Date of Award
Master of Science in Electrical Engineering (MSEE)
Electrical, Computer, and Biomedical Engineering
Ken Q. Yang
Radar sensors are an essential component of Advanced Driver Assistance Systems (ADAS). They use radio waves to monitor the surroundings of a vehicle, capturing data that can be utilized to provide assistance to the driver. Major challenges of this procedure are the high complexity and the considerable power consumption that the transfer of radar data to subsequent processing units requires. This work addresses these issues by using deep learning architectures to compress the raw data captured by radar before it is being transmitted. As proceeding step so-called Range-Angle (RA) Heatmaps are reconstructed from the compressed data. These heatmaps present an effective format for the visualization of radar data and serve as input for object detection and identification tasks.
In order to implement the intelligent data compression and heatmap generation, a joint model combining the encoding-unit of a neural autoencoder, and the U-Net architecture is used. The data to train, validate and test the neural network model is obtained in two steps: First raw data samples are collected using a Texas Instruments AWR1243 Frequency Modulated Continuous Wave (FMCW) radar testbed. Thereafter, analytical radar imaging algorithms, including a 3-dimensional Fast Fourier Transform and our proposed detection and clustering framework, are employed to compute RA Heatmaps from the raw data.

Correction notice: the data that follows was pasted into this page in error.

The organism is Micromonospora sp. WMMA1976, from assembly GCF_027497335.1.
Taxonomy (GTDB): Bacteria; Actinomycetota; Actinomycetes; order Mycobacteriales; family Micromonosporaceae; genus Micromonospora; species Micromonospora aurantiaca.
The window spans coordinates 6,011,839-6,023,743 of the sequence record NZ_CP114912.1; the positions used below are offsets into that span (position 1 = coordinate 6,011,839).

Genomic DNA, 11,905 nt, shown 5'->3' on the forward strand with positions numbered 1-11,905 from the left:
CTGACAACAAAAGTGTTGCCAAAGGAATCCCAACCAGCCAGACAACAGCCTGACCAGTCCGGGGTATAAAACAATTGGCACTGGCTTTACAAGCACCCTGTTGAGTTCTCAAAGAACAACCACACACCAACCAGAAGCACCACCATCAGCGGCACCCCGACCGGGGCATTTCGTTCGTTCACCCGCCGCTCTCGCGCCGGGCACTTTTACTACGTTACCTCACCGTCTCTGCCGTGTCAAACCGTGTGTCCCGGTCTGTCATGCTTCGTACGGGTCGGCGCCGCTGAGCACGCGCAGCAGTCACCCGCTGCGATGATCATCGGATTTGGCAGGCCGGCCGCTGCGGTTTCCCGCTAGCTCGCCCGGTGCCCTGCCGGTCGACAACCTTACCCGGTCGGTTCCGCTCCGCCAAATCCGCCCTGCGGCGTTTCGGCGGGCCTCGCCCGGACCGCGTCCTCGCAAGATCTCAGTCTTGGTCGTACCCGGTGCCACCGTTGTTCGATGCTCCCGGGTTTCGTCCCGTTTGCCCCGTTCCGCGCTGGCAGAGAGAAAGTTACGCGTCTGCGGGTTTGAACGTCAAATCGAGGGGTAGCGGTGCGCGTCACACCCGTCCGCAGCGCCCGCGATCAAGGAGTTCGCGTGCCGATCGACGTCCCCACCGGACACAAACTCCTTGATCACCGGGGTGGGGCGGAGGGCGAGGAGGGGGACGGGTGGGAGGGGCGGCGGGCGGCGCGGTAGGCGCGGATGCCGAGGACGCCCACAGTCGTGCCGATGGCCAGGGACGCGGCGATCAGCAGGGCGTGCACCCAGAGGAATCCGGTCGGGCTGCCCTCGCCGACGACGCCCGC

The results indicate that our proposed neural network architecture is able to achieve a significant reduction of the initial radar data while still maintaining all relevant features required for object recognition tasks. Excellent accuracy scores exceeding 99 % on input data that has been compressed by a factor of four validate the capabilities of the model and underline its potential for radar data processing in the context of ADAS.
Klassen, Angela, "NEURAL NETWORK BASED GENERATION OF RADAR HEATMAPS FOR ADVANCED DRIVER ASSISTANCE SYSTEMS (ADAS)" (2023). Open Access Master's Theses. Paper 2363.
Available for download on Friday, September 05, 2025